Specialist care of heart failure improves appropriate pharmacotherapy at the expense of greater polypharmacy and drug-interactions

Eur J Heart Fail. 2004 Mar 1;6(2):235-43. doi: 10.1016/j.ejheart.2003.08.003.


Background: There is growing concern at the nature and extent of polypharmacy in heart failure (HF), which may be associated with increased drug interactions, adverse drug effects and a poor understanding of and compliance with therapy.

Aims: This study evaluates polypharmacy in a relatively unselected community heart failure population following emergency admission and determines the impact of an in-hospital, specialist heart failure care programme on appropriate pharmacotherapy, polypharmacy and drug interactions.

Methods: We analysed the medication profiles of 91 consecutive patients with an emergency admission for HF to our institution on admission and discharge. The numbers of inappropriate medicines, inappropriate dosages and omitted medicines according to guidelines were recorded. Medication profiles were analysed for potential drug-drug, drug-liver and drug-kidney interactions using standard criteria.

Results: In the study population, average age 71.1+/-10.4 years, 65.9% were male, 68.1% had left ventricular systolic dysfunction and the average ejection fraction on transfer to the specialist HF service was 38+/-13%. A total of 66 inappropriate medicines, 107 omitted medicines and 37 inappropriate dosage regimens were identified in the cohort on admission. These figures had dropped to 31, 33 and 19, respectively, on discharge, with per patient averages decreasing significantly (all P<0.0001). However, polypharmacy and potential drug interactions increased by 33% and 62%, respectively, from admission to discharge (P<0.0001) as did drug-kidney interactions and drug-liver interactions. Only ischemic aetiology and hypercholesterolaemia predicted polypharmacy in this cohort on discharge, whereas age, sex, renal function and heart failure type did not.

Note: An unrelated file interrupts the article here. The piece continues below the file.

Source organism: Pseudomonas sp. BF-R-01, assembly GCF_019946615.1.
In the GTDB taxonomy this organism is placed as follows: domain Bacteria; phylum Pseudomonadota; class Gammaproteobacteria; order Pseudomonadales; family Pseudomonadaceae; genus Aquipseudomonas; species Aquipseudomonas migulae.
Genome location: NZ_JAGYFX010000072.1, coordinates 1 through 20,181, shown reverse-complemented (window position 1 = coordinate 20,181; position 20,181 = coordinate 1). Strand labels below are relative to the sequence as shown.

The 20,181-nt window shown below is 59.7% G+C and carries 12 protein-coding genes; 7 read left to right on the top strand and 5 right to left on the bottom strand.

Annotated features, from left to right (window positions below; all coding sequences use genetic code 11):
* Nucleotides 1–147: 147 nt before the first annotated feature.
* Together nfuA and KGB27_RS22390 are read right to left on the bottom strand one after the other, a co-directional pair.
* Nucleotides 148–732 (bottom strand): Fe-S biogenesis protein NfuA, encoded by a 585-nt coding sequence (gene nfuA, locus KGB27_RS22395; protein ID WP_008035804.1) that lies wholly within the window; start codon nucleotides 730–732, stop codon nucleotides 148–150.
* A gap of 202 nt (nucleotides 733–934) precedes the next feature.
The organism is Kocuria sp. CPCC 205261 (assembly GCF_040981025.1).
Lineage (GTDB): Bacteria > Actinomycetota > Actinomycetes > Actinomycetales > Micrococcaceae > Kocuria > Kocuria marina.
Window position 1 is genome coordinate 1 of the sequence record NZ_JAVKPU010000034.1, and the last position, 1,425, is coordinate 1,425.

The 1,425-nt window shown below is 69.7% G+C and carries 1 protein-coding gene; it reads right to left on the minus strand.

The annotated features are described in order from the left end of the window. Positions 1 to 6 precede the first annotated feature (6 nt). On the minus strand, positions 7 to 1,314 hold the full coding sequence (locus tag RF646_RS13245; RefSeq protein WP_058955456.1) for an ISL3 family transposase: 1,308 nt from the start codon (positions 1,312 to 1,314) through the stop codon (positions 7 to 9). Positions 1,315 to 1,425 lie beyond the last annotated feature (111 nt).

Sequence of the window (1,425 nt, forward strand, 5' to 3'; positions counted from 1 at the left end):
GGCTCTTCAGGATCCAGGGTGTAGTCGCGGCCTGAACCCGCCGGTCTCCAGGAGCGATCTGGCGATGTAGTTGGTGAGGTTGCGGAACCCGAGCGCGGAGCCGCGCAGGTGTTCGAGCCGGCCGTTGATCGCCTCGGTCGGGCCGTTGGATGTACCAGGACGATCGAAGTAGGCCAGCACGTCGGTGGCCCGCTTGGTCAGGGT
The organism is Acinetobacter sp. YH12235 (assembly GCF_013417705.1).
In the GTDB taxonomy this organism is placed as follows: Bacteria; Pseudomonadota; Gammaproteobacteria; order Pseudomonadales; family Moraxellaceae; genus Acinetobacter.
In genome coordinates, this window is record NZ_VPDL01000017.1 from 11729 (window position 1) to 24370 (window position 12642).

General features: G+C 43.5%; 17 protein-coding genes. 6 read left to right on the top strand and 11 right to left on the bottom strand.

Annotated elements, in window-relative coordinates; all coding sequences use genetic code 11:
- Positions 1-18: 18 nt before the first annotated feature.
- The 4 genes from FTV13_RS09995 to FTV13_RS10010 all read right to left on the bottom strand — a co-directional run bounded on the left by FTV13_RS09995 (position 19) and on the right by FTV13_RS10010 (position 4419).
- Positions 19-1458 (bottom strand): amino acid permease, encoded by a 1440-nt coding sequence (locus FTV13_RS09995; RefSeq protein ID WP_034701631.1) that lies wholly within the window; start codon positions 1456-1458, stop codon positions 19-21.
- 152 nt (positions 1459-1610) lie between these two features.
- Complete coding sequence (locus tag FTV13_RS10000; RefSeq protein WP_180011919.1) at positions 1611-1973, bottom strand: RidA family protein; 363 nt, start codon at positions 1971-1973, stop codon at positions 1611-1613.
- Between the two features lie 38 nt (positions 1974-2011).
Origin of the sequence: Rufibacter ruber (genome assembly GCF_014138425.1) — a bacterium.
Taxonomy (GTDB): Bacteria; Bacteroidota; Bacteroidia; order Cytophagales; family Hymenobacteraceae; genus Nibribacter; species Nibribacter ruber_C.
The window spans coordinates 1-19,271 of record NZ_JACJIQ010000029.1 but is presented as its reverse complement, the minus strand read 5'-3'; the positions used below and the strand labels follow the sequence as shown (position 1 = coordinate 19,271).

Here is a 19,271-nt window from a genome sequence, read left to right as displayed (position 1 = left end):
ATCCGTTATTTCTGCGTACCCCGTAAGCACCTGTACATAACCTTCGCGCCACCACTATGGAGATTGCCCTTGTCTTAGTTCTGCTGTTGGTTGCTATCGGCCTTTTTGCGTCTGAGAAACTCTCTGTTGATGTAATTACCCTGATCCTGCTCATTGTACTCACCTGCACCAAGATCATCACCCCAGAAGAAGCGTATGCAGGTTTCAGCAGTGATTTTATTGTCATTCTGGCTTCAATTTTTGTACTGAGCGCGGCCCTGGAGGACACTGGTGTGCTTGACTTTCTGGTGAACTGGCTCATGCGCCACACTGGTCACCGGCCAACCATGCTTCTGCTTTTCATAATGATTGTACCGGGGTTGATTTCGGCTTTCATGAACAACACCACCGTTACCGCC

Conclusions: Specialist care of heart failure following emergency admission results in more appropriate pharmacotherapy of heart failure. However, increased polypharmacy and drug-interactions are an inevitable consequence independent of age, sex and renal function. We advocate a practice of systematic evaluation of polypharmacy in all heart failure patients to identify potential problems and modify therapy where appropriate.

MeSH terms

  • Aged
  • Drug Interactions*
  • Emergency Medical Services
  • Female
  • Heart Failure / drug therapy*
  • Heart Failure / economics
  • Heart Failure / physiopathology
  • Humans
  • Male
  • Polypharmacy*
  • Treatment Outcome